After weeks of unrelenting heat and bushfires across the continent, torrential rain and flooding in northern Australia have forced hundreds of residents to evacuate their homes in what weather officials describe as an “unprecedented” event.
Between Jan. 26 and the morning of Feb. 4, there was close to four feet of rain in Townsville, a coastal city in the state of Queensland, eclipsing records set in 1998 during a flood known as the “Night of Noah.”
“In seven days, we’ve received our annual total rainfall,” said Jenny Hill, the mayor of Townsville. “We’ve never seen weather like this.”
Ms. Hill said that about 18,000 residents had lost power and that hundreds of others had evacuated, including some who left their suburb on a garbage truck. Elsewhere, two police officers were stuck clinging to trees for half an hour after their car was washed away by floodwaters, while residents reported snakes and crocodiles roaming the streets. [Continue reading…]
An extreme heatwave in far north Queensland last month is estimated to have killed more than 23,000 spectacled flying foxes, equating to almost one third of the species in Australia.
The deaths were from colonies in the Cairns area where the mercury soared above 42 degrees Celsius two days in a row, breaking the city’s previous record temperature for November by five degrees.
Ecologist, Dr Justin Welbergen from the Hawkesbury Institute for the Environment (Western Sydney University) is collating the numbers of bat deaths and said it was the second-largest mass die-off of flying foxes recorded in Australia and the first time it had happened to this species.
“These are certainly very serious wildlife die-off events and they occur at almost biblical scales,” he said.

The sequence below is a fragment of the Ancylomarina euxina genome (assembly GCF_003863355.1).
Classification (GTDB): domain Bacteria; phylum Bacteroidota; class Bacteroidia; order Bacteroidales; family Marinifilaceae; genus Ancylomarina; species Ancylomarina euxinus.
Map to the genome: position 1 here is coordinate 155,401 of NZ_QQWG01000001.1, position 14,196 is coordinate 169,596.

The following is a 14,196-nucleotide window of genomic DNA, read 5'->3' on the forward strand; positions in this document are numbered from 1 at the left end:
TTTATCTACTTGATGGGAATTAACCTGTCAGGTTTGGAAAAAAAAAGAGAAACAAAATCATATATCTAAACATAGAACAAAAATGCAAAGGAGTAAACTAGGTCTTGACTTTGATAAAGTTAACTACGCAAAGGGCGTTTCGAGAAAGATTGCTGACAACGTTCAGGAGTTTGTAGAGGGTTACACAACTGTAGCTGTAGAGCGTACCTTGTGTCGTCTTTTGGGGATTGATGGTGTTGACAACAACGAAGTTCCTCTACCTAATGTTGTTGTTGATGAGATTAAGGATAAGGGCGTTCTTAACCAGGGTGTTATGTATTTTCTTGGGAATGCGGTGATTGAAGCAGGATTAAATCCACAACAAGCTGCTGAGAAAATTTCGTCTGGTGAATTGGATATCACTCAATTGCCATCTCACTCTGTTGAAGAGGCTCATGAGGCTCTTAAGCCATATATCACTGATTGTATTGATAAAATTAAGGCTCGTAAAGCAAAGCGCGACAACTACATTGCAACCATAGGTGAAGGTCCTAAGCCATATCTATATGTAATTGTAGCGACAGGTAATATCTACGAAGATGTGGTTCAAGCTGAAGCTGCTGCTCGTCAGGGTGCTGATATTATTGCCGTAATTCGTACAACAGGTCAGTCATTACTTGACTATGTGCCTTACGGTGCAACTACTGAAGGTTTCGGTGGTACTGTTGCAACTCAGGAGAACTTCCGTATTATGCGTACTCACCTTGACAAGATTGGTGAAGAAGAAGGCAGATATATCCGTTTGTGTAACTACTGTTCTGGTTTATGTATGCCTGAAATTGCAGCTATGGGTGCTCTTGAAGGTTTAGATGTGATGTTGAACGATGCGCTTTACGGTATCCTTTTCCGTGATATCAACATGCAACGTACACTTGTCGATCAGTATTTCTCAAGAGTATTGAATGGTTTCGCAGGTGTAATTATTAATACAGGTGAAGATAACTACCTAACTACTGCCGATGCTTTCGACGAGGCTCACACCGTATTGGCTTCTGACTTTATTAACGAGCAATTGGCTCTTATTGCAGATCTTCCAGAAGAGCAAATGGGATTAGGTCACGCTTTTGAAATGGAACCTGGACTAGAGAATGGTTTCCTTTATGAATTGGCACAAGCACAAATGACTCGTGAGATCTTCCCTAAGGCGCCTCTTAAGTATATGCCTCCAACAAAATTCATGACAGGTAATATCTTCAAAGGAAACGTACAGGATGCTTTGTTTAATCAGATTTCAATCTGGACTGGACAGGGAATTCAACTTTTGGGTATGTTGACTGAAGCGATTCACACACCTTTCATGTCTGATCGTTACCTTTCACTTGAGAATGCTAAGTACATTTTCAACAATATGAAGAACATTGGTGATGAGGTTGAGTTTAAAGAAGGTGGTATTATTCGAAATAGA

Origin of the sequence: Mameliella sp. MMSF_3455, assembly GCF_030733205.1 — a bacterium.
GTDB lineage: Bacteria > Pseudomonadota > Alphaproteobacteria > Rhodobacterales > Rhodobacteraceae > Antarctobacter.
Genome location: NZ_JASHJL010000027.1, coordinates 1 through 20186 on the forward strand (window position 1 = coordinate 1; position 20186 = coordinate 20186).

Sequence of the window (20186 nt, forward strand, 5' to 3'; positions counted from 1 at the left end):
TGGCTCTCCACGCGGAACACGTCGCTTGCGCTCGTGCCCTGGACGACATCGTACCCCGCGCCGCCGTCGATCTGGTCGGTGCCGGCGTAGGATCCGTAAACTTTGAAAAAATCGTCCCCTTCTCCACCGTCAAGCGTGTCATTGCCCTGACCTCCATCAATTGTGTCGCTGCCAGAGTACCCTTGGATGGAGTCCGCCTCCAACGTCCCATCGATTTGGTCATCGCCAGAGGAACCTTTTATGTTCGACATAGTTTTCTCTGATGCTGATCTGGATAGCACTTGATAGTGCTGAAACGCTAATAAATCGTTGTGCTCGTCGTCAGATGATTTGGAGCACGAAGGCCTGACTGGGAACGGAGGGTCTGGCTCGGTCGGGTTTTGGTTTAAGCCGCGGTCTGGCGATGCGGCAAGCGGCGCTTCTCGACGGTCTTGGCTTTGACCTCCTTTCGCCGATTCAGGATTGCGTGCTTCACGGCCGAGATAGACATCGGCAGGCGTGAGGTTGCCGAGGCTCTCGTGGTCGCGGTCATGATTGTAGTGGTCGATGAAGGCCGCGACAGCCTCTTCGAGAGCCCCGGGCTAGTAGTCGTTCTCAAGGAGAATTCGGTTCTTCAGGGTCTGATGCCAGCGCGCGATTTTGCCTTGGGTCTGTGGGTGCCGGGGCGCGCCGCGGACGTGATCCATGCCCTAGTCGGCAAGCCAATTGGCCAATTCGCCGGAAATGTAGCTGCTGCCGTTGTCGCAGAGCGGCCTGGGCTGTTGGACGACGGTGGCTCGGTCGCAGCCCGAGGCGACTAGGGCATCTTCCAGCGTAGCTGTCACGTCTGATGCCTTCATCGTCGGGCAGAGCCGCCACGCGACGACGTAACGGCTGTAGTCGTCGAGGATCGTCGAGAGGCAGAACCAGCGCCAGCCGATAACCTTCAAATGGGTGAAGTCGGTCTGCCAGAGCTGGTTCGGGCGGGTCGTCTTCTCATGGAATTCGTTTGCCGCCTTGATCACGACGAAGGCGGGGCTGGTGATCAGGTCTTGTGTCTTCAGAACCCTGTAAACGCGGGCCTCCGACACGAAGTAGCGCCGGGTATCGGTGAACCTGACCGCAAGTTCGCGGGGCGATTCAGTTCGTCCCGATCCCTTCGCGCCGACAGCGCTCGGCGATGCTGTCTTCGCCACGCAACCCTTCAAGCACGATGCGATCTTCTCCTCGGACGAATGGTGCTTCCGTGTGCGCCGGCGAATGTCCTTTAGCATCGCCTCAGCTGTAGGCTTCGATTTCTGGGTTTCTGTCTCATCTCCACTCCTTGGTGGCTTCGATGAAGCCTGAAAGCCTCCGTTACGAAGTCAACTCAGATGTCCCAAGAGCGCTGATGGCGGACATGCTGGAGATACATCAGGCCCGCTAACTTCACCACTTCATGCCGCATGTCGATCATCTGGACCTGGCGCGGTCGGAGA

“[The biggest] was in south-east Queensland back in 2014 where about 46,000 animals (predominantly black flying foxes) died.
“The population size of the spectacled flying fox in Australia is estimated to be about 75,000 individuals, give or take, so for all intents and purpose that means we have lost close to a third of the entire species in Australia.
“Losing a third of the species on a hot afternoon I would argue certainly strengthens the case for both the Federal and Queensland Governments to consider lifting the species from ‘vulnerable’ to ‘endangered’, if not ‘critically endangered’.”
Dr Welbergen said it was also the first time there had been mass deaths of flying foxes from heat stress in far northern Australia where conditions were typically hot and humid but usually remained below 40 degrees.
“Science pretty much agrees this is a sign of things to come,” he said.
“Extreme heat events are increasing in frequency, also in terms of intensity and duration, and we can expect more extreme temperatures to occur increasingly frequently further north.
“A certain proportion of such an extreme event can certainly be statistically attributed to climate change for sure. I think the jury is no longer out on that.” [Continue reading…]